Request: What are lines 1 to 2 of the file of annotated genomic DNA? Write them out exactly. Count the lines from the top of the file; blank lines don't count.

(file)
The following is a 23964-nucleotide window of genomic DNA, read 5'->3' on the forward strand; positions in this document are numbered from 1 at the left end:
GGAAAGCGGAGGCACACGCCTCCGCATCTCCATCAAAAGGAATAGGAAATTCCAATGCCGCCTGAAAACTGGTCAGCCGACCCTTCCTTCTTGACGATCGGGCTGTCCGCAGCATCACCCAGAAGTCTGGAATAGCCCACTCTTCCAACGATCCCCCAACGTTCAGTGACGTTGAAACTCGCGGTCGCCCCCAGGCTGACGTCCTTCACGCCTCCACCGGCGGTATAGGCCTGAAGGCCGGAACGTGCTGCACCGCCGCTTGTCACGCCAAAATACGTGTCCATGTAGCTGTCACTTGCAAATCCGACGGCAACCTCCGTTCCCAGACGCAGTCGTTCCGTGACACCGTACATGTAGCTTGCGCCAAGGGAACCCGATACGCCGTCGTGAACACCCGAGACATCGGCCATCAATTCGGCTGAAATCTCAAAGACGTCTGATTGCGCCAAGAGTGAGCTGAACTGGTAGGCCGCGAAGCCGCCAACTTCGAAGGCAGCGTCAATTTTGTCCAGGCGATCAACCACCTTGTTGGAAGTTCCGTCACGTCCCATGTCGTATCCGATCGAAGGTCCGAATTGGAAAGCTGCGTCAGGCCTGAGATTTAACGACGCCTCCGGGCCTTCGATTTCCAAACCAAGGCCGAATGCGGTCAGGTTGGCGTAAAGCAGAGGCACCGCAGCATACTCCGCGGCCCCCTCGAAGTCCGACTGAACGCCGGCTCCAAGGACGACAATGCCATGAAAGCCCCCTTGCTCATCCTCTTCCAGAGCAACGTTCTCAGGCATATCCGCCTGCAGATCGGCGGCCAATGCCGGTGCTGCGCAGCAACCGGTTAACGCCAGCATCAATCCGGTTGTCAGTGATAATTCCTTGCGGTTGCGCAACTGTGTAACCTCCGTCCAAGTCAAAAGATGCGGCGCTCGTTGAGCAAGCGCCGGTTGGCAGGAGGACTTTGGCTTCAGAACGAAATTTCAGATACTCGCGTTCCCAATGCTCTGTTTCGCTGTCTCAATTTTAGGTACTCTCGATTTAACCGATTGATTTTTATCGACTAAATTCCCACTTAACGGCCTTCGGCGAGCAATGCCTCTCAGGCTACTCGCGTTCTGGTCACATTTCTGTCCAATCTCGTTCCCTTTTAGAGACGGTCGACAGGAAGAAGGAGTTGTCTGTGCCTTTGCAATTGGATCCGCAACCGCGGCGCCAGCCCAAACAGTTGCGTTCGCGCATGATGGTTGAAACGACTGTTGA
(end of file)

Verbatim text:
The following is a 23964-nucleotide window of genomic DNA, read 5'->3' on the forward strand; positions in this document are numbered from 1 at the left end:
GGAAAGCGGAGGCACACGCCTCCGCATCTCCATCAAAAGGAATAGGAAATTCCAATGCCGCCTGAAAACTGGTCAGCCGACCCTTCCTTCTTGACGATCGGGCTGTCCGCAGCATCACCCAGAAGTCTGGAATAGCCCACTCTTCCAACGATCCCCCAACGTTCAGTGACGTTGAAACTCGCGGTCGCCCCCAGGCTGACGTCCTTCACGCCTCCACCGGCGGTATAGGCCTGAAGGCCGGAACGTGCTGCACCGCCGCTTGTCACGCCAAAATACGTGTCCATGTAGCTGTCACTTGCAAATCCGACGGCAACCTCCGTTCCCAGACGCAGTCGTTCCGTGACACCGTACATGTAGCTTGCGCCAAGGGAACCCGATACGCCGTCGTGAACACCCGAGACATCGGCCATCAATTCGGCTGAAATCTCAAAGACGTCTGATTGCGCCAAGAGTGAGCTGAACTGGTAGGCCGCGAAGCCGCCAACTTCGAAGGCAGCGTCAATTTTGTCCAGGCGATCAACCACCTTGTTGGAAGTTCCGTCACGTCCCATGTCGTATCCGATCGAAGGTCCGAATTGGAAAGCTGCGTCAGGCCTGAGATTTAACGACGCCTCCGGGCCTTCGATTTCCAAACCAAGGCCGAATGCGGTCAGGTTGGCGTAAAGCAGAGGCACCGCAGCATACTCCGCGGCCCCCTCGAAGTCCGACTGAACGCCGGCTCCAAGGACGACAATGCCATGAAAGCCCCCTTGCTCATCCTCTTCCAGAGCAACGTTCTCAGGCATATCCGCCTGCAGATCGGCGGCCAATGCCGGTGCTGCGCAGCAACCGGTTAACGCCAGCATCAATCCGGTTGTCAGTGATAATTCCTTGCGGTTGCGCAACTGTGTAACCTCCGTCCAAGTCAAAAGATGCGGCGCTCGTTGAGCAAGCGCCGGTTGGCAGGAGGACTTTGGCTTCAGAACGAAATTTCAGATACTCGCGTTCCCAATGCTCTGTTTCGCTGTCTCAATTTTAGGTACTCTCGATTTAACCGATTGATTTTTATCGACTAAATTCCCACTTAACGGCCTTCGGCGAGCAATGCCTCTCAGGCTACTCGCGTTCTGGTCACATTTCTGTCCAATCTCGTTCCCTTTTAGAGACGGTCGACAGGAAGAAGGAGTTGTCTGTGCCTTTGCAATTGGATCCGCAACCGCGGCGCCAGCCCAAACAGTTGCGTTCGCGCATGATGGTTGAAACGACTGTTGA